August 21, 2019
Author: Ben Halverson
Organization: Lorman Education Service
Let's face it, employees will eventually leave. However, when an employee leaves your company, you're not always done with them. In fact, in some cases, an employee leaving your company can pose substantial risk to the company as a whole. To protect yourself and your company, make sure you're following these key steps to protect company assets, privacy, and more.
1. Create a Solid, Enforceable Noncompete Contract
When an employee leaves your business, you do not want them to take confidential information straight to one of your competitors. Often, companies design noncompete agreements that are intended to help protect the business as much as possible. These agreements might limit an employee's ability to work for a competitor or start their own business similar to yours in the immediate geographic area. While these agreements are valid, it's important to carefully consider how restrictive they are. Most of the time, judges will overturn noncompete agreements that are seen as "excessively restrictive." Keep in mind that if they leave your company, your employees still have to be able to make a living for themselves, and write your agreements accordingly.
2. Provide an Escort
If an employee quits or is fired suddenly, make sure they have an escort while they're on the grounds. Sometimes, employees may grow upset because their contract has ended--or they might choose to quit abruptly and take action that they wouldn't take in a better frame of mind. As the employer, you want to be sure that your former employee doesn't do excessive damage on their way out the door. If needed, provide a security escort while they gather their things and leave the premises.
3. Check the Computer
Your employee's computer is their gateway into a large quantity of private information straight from your company. It may include client data, important information about your products, or other sensitive information that you don't want employees to take with them when they leave. If you have an employee leave unexpectedly, have a forensic specialist examine the machine to make sure they didn't email themselves private documents or save private company data to a flash drive on their way out. You should also make sure that the tech team shuts down the user's email and removes their account or changes the password to any important programs to prevent the user from logging in from outside the company.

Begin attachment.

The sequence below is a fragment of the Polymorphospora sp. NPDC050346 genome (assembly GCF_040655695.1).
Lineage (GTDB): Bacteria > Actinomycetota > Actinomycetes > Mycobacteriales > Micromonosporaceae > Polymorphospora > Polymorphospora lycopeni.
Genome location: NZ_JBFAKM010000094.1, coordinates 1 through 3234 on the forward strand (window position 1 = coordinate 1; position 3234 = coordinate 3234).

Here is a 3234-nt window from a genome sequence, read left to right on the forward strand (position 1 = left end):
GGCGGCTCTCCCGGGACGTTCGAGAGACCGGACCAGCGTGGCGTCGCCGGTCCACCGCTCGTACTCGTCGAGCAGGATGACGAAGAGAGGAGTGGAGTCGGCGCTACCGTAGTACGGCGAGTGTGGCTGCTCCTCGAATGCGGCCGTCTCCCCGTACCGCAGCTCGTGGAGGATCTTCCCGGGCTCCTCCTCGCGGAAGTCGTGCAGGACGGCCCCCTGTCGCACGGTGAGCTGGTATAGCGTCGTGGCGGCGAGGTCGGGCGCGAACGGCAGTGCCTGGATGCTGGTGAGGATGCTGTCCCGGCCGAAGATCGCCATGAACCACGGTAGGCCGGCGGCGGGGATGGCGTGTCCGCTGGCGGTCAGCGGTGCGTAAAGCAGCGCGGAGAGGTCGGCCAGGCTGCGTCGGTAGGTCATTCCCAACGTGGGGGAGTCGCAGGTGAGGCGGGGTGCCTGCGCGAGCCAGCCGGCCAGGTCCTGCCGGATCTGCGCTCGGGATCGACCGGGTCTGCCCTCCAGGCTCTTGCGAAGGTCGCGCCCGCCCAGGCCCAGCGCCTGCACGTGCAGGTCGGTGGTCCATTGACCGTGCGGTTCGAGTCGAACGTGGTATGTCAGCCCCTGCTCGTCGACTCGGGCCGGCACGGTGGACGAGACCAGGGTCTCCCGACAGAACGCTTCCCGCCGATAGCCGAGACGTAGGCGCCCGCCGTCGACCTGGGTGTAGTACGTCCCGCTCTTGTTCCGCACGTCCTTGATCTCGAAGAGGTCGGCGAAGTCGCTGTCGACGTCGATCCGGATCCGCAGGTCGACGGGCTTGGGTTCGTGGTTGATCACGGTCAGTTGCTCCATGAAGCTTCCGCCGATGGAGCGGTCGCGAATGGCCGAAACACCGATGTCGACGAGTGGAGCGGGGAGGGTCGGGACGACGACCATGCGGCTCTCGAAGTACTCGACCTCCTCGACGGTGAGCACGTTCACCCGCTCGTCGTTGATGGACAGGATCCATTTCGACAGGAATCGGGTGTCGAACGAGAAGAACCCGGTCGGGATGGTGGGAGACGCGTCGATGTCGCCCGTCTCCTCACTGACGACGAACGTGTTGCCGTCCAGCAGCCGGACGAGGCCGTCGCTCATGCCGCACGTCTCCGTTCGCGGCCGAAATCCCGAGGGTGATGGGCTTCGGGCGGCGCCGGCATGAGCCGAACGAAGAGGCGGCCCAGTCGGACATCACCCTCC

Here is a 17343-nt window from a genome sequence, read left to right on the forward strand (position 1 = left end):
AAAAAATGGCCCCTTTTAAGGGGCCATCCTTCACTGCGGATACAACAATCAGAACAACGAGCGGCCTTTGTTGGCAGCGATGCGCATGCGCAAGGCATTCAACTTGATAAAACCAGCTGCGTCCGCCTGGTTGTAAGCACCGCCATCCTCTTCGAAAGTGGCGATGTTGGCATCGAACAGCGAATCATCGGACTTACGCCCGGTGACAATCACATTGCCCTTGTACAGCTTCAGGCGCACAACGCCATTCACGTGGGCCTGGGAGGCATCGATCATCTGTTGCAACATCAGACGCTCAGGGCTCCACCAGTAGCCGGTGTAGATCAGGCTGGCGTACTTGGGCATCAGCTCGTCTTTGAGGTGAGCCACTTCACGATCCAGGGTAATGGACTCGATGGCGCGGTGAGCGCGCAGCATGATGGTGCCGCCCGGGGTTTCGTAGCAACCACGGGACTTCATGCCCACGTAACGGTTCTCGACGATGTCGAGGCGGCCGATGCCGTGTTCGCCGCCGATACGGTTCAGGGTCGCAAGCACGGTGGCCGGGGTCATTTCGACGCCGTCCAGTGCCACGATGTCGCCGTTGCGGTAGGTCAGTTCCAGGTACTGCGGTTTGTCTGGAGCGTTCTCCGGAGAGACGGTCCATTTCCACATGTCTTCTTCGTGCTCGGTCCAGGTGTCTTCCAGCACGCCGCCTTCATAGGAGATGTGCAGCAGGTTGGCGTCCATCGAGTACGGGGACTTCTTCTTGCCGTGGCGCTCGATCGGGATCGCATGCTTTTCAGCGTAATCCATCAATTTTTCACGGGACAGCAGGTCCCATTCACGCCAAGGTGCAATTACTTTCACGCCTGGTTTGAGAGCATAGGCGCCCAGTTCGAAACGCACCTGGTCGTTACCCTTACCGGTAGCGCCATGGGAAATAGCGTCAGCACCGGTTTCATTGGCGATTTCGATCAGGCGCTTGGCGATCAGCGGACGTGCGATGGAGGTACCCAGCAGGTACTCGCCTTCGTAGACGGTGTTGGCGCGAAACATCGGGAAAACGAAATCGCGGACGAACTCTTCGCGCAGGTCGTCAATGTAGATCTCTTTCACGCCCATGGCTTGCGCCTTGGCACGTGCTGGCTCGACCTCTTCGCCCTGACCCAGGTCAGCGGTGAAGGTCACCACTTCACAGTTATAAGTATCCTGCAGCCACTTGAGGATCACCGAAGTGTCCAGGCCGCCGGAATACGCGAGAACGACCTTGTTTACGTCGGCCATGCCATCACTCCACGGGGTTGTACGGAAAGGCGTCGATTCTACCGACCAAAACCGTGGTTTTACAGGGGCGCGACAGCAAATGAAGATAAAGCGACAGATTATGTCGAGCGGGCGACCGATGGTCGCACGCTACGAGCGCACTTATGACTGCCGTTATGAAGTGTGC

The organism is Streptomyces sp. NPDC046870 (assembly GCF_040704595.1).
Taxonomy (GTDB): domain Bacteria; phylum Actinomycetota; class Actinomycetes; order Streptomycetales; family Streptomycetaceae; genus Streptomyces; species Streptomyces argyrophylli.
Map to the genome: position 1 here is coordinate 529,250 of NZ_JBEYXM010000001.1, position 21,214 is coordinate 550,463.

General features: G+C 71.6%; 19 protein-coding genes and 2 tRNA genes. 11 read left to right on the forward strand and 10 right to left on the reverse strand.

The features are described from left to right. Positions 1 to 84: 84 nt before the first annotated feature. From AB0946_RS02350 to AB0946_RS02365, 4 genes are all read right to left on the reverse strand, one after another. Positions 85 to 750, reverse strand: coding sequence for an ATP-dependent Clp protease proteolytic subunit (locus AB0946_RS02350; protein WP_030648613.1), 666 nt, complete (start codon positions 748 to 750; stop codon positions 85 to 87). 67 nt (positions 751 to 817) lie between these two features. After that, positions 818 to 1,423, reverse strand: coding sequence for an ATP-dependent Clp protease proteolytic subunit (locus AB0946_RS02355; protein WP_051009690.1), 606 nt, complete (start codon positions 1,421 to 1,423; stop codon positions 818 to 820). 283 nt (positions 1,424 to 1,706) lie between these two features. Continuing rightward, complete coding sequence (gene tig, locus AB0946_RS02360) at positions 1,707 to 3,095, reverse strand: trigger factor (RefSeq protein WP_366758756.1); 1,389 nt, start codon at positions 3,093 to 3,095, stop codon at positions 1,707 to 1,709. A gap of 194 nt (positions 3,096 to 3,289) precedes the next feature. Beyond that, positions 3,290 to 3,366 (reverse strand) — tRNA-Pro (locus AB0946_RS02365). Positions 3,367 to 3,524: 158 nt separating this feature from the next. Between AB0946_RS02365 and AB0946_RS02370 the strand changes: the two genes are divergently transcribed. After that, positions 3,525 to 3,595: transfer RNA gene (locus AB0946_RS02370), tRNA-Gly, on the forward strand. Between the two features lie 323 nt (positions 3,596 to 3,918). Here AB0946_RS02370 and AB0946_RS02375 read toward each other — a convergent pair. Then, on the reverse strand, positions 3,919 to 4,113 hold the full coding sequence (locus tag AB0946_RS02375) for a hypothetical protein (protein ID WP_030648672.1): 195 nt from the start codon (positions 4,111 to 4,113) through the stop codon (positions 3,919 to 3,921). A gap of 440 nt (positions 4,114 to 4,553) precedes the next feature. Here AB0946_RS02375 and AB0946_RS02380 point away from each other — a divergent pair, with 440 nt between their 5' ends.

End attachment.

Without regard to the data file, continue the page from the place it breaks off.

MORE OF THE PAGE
4. Decide How You Want to Handle Employees Giving Notice
Does your employee handbook require that employees give two week's notice before leaving for another job? Make sure you have a solid idea of what your handbook says and how you should enforce those policies. If you require notice before an employee leaves, for example, you may need to either allow them to work for that notice period or pay out that period even if the employee does not come in to work, if you choose to have them leave. You also want to be sure that you get notice that an employee is leaving in writing, if at all possible.
5. Boost Morale When Needed
In some cases, an employee leaving the workplace may end with a substantial dip in morale, especially if the employee was well-liked or took care of vital tasks that you don't have someone else trained to take care of. This dip in morale for remaining employees, including managers, can lead to substantially decreased productivity during a period when you may be short an employee or struggling to train someone to take over the role. Take steps, where possible, to boost morale. Talk to employees. Discover what they need to feel appreciated and supported during this time period. Take the time to thank employees who have shown exemplary work, for example, or to offer support to employees who may have taken on more tasks. If you notice a mass exodus of employees, it may be time to sit down and discuss what the remaining employees need to convince them to remain with the company, from more benefits or less travel to a raise.
When employees leave your company, it's important to carefully consider the risks that go along with it--and to take steps to minimize those risks whenever possible. With these key steps, however, you can minimize risks and help your company survive the loss of even well-respected employees. Contact us today to learn more about how we can help with employee retention and other challenges.